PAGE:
Victorian Landcare Magazine - Spring 2018, Issue 73

Fungi provide the architecture of the soil

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Soil health Flora, fauna and biodiversity

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Above: Members of Southern Otway Landcare Network examine a fairy ring of toxic yellow stainer mushrooms (Agaricus xanthodermus).

By Dr Alison Pouliot

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With their earthy fragrances and myriad colours, fungi capture the essence of autumn. Often better known for their edible varieties that enhance our seasonal cuisine, fungi underpin the health of almost every terrestrial ecosystem on the planet.

We are often only aware of fungi when mushrooms push through the earth, but the growing and feeding part of the fungus exists underground as a network of connective fibres known as mycelia. This scaffold of mycelia provides the basic architecture of soil, underpinning its structure and function.

Many fungi also form connections with a huge variety of plants in a process called mycorrhizal symbioses. In these subterranean alliances, fungi greatly extend plant root systems, helping them to access water and nutrients. Fungi also improve the resilience and health of plants by increasing their drought tolerance and resistance to soil-borne disease.

In return for this work, plants supply fungi with sugars produced through photosynthesis. These symbiotic relationships are especially important in old and weathered, phosphorus-poor soils typically found throughout Australia.

We also know that mycorrhizal networks stretch beyond individual trees. Fungi extend relationships through the soil to other plants, facilitating nutrient transfer between them and working to unite plant communities. Mycorrhizal networks orchestrate plant interactions, promoting their growth and survival.

Fungi are the prime recyclers of organic matter, returning nutrients to the soil and making them available to plants. They do this by secreting enzymes that can degrade almost any organic material containing carbon. Bacteria and invertebrates also contribute to decomposition processes, but only fungi degrade lignin – the hard woody structure in plants. Every leaf and stick that falls to the ground is likely to be recycled by fungi.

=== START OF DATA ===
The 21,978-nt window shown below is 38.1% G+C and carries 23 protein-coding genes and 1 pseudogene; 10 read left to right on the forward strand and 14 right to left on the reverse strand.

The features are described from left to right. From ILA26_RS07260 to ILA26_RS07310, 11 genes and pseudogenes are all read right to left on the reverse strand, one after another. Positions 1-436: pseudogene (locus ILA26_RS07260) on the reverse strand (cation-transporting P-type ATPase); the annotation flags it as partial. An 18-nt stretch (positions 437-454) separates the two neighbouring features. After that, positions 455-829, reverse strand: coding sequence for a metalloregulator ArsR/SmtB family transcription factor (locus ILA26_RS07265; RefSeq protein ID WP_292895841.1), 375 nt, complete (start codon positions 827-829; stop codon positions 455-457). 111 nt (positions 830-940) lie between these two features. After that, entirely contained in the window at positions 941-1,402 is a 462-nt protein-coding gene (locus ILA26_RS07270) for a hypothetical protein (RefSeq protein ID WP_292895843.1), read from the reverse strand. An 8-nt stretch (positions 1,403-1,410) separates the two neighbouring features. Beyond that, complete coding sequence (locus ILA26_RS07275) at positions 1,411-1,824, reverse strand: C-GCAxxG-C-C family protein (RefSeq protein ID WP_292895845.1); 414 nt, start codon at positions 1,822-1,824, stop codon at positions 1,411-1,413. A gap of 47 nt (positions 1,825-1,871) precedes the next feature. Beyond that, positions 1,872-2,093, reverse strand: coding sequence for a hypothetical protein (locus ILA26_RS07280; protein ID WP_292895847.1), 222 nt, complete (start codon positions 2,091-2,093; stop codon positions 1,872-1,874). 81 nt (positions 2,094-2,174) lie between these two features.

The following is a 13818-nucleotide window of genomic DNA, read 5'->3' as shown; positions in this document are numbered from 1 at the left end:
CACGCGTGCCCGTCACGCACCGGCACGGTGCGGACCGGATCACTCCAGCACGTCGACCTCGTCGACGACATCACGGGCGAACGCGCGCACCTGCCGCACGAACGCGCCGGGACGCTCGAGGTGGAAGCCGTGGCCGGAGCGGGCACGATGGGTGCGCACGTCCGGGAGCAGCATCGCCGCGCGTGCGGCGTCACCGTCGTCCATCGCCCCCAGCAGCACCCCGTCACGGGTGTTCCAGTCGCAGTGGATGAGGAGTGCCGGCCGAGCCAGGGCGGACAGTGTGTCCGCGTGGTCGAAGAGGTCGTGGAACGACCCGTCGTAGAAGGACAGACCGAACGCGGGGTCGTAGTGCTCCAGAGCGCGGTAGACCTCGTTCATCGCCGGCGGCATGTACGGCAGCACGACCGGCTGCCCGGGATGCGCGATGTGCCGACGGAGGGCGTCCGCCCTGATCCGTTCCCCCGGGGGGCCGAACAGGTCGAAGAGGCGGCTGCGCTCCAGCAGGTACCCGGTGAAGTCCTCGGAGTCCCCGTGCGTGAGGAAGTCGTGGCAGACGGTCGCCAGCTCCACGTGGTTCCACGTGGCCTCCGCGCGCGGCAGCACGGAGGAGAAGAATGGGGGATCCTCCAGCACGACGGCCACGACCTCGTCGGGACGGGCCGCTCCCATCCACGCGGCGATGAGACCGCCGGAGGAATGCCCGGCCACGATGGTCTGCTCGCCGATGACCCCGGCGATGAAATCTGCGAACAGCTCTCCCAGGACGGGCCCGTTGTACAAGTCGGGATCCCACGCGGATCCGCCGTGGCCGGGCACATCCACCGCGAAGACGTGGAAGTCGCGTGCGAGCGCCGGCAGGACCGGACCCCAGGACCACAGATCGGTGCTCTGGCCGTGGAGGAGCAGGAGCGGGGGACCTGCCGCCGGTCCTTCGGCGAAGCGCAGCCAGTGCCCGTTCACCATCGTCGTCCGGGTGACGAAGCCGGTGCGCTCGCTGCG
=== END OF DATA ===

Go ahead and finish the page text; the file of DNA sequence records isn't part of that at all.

When planning a revegetation project, it is important that we understand how to accommodate different species of plants and their fungal partners as well. Landcarers can encourage fungi by maximising habitat types and microclimates that retain a variety of organic matter (leaves, sticks, branches and bark of varying age and size). This provides the best opportunity for a diversity of fungi to colonise.

Removing or minimising stresses to fungi through soil compaction, physical disturbance to soils, over-watering, fire, excessive use of fertilisers and chemicals will allow fungi to reach their full potential.

Many Landcare groups and networks are now recognising the importance of including fungi in their land rehabilitation projects. Fungus workshops were held in autumn 2018 by the Torquay Landcare Group, Southern Otways Landcare Network, Otway Barham Catchment Landcare Group, Strathbogie Tablelands Landcare Group, Moorabool Catchment Landcare Group, Upper Spring Creek Landcare Group, West Marong Landcare Group, Hindmarsh Landcare Network, as well as several groups and networks in NSW.

Dr Alison Pouliot is an ecologist and environmental photographer who has been involved in Landcare for more than 20 years.

For further information email alison@alisonpouliot.com

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Mycelia provide the architecture of soils underpinning their health and resilience.

Above: Mycelia provide the architecture of soils underpinning their health and resilience.

Explore other articles about

Soil health Flora, fauna and biodiversity


By Dr Alison Pouliot

Name:

For more information about the subject of this story

Name:
Alison Pouliot
Email: